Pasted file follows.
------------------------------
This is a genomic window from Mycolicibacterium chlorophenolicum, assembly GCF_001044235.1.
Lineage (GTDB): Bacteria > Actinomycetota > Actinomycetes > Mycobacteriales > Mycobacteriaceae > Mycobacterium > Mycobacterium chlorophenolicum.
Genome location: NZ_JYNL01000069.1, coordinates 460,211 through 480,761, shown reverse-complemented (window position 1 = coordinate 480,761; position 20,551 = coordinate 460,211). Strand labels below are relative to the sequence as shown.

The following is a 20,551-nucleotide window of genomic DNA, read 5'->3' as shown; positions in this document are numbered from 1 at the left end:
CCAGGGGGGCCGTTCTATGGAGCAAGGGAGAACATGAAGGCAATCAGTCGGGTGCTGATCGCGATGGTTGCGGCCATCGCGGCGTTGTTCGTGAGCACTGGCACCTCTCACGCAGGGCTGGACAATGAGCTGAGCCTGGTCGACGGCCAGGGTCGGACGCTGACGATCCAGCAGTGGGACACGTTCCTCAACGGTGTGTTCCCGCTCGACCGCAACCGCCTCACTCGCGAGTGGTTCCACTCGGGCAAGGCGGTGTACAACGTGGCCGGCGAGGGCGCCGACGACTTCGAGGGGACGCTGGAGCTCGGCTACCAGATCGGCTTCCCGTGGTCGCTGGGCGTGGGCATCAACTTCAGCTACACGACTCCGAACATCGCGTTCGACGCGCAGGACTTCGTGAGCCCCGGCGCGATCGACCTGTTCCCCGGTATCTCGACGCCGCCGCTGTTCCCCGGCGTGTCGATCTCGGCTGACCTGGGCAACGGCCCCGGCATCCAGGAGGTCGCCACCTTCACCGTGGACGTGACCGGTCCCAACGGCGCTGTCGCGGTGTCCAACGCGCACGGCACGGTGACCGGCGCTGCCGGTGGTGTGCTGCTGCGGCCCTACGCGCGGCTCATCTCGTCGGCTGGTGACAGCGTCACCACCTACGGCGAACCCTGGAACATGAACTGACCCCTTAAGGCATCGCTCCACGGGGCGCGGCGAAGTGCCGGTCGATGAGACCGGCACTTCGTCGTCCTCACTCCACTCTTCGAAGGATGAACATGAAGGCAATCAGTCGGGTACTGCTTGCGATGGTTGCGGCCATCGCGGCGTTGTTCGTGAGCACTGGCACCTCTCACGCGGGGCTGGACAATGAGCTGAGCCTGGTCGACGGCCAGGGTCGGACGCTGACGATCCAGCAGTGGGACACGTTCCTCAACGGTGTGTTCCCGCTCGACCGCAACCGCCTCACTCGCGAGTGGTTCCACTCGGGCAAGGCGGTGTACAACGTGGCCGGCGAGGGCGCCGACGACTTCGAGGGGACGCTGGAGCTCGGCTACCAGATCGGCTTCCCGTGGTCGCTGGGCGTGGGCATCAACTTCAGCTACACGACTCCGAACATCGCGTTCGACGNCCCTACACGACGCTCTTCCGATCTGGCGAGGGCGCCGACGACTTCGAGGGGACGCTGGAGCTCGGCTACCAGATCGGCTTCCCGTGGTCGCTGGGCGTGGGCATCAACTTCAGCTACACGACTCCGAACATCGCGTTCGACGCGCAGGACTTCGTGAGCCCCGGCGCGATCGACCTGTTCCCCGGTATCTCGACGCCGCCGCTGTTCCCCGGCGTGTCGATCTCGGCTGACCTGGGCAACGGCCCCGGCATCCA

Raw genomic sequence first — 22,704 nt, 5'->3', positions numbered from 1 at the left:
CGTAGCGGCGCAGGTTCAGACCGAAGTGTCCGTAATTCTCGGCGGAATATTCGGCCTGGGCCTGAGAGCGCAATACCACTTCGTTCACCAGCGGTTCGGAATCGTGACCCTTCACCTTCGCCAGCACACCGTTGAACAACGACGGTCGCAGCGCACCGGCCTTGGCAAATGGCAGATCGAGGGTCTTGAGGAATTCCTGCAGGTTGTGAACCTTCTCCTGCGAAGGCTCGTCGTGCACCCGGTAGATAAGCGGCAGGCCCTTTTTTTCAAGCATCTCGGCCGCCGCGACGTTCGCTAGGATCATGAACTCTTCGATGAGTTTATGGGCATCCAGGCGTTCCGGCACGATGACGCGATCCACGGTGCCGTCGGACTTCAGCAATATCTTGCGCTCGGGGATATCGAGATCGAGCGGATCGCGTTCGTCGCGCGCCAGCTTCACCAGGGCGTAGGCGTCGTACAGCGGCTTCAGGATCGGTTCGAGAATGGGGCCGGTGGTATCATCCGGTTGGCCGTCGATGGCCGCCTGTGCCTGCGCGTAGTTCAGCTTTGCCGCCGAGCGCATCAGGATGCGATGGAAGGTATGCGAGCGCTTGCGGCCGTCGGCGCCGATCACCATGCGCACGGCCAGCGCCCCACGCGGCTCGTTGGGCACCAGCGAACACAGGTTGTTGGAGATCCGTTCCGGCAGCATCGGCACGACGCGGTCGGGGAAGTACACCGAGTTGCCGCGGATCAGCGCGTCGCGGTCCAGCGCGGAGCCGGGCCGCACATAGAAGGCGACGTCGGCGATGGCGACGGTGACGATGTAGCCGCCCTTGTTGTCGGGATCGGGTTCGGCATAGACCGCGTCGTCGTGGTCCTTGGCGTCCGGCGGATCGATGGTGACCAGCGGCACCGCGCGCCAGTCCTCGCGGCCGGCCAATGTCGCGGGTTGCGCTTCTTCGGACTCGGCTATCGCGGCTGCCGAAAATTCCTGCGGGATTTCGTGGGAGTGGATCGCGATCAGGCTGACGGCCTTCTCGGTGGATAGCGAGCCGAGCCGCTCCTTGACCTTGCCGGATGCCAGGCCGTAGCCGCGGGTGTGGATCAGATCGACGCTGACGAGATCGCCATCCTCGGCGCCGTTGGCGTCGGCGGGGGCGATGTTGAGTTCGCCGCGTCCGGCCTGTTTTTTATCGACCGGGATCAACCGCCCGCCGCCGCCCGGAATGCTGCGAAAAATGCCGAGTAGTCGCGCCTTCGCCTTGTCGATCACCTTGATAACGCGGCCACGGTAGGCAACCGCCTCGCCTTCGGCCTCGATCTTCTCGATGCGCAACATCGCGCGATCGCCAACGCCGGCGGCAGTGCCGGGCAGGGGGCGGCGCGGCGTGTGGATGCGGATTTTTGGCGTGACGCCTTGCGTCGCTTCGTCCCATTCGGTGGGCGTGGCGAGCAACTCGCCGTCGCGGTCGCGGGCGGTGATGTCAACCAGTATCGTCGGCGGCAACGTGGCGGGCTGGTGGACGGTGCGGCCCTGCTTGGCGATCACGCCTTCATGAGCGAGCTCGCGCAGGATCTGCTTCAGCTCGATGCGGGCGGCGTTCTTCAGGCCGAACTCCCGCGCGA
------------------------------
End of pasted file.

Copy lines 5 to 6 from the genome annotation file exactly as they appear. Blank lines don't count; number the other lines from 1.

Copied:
CCAGGGGGGCCGTTCTATGGAGCAAGGGAGAACATGAAGGCAATCAGTCGGGTGCTGATCGCGATGGTTGCGGCCATCGCGGCGTTGTTCGTGAGCACTGGCACCTCTCACGCAGGGCTGGACAATGAGCTGAGCCTGGTCGACGGCCAGGGTCGGACGCTGACGATCCAGCAGTGGGACACGTTCCTCAACGGTGTGTTCCCGCTCGACCGCAACCGCCTCACTCGCGAGTGGTTCCACTCGGGCAAGGCGGTGTACAACGTGGCCGGCGAGGGCGCCGACGACTTCGAGGGGACGCTGGAGCTCGGCTACCAGATCGGCTTCCCGTGGTCGCTGGGCGTGGGCATCAACTTCAGCTACACGACTCCGAACATCGCGTTCGACGCGCAGGACTTCGTGAGCCCCGGCGCGATCGACCTGTTCCCCGGTATCTCGACGCCGCCGCTGTTCCCCGGCGTGTCGATCTCGGCTGACCTGGGCAACGGCCCCGGCATCCAGGAGGTCGCCACCTTCACCGTGGACGTGACCGGTCCCAACGGCGCTGTCGCGGTGTCCAACGCGCACGGCACGGTGACCGGCGCTGCCGGTGGTGTGCTGCTGCGGCCCTACGCGCGGCTCATCTCGTCGGCTGGTGACAGCGTCACCACCTACGGCGAACCCTGGAACATGAACTGACCCCTTAAGGCATCGCTCCACGGGGCGCGGCGAAGTGCCGGTCGATGAGACCGGCACTTCGTCGTCCTCACTCCACTCTTCGAAGGATGAACATGAAGGCAATCAGTCGGGTACTGCTTGCGATGGTTGCGGCCATCGCGGCGTTGTTCGTGAGCACTGGCACCTCTCACGCGGGGCTGGACAATGAGCTGAGCCTGGTCGACGGCCAGGGTCGGACGCTGACGATCCAGCAGTGGGACACGTTCCTCAACGGTGTGTTCCCGCTCGACCGCAACCGCCTCACTCGCGAGTGGTTCCACTCGGGCAAGGCGGTGTACAACGTGGCCGGCGAGGGCGCCGACGACTTCGAGGGGACGCTGGAGCTCGGCTACCAGATCGGCTTCCCGTGGTCGCTGGGCGTGGGCATCAACTTCAGCTACACGACTCCGAACATCGCGTTCGACGNCCCTACACGACGCTCTTCCGATCTGGCGAGGGCGCCGACGACTTCGAGGGGACGCTGGAGCTCGGCTACCAGATCGGCTTCCCGTGGTCGCTGGGCGTGGGCATCAACTTCAGCTACACGACTCCGAACATCGCGTTCGACGCGCAGGACTTCGTGAGCCCCGGCGCGATCGACCTGTTCCCCGGTATCTCGACGCCGCCGCTGTTCCCCGGCGTGTCGATCTCGGCTGACCTGGGCAACGGCCCCGGCATCCA

Raw genomic sequence first — 22,704 nt, 5'->3', positions numbered from 1 at the left: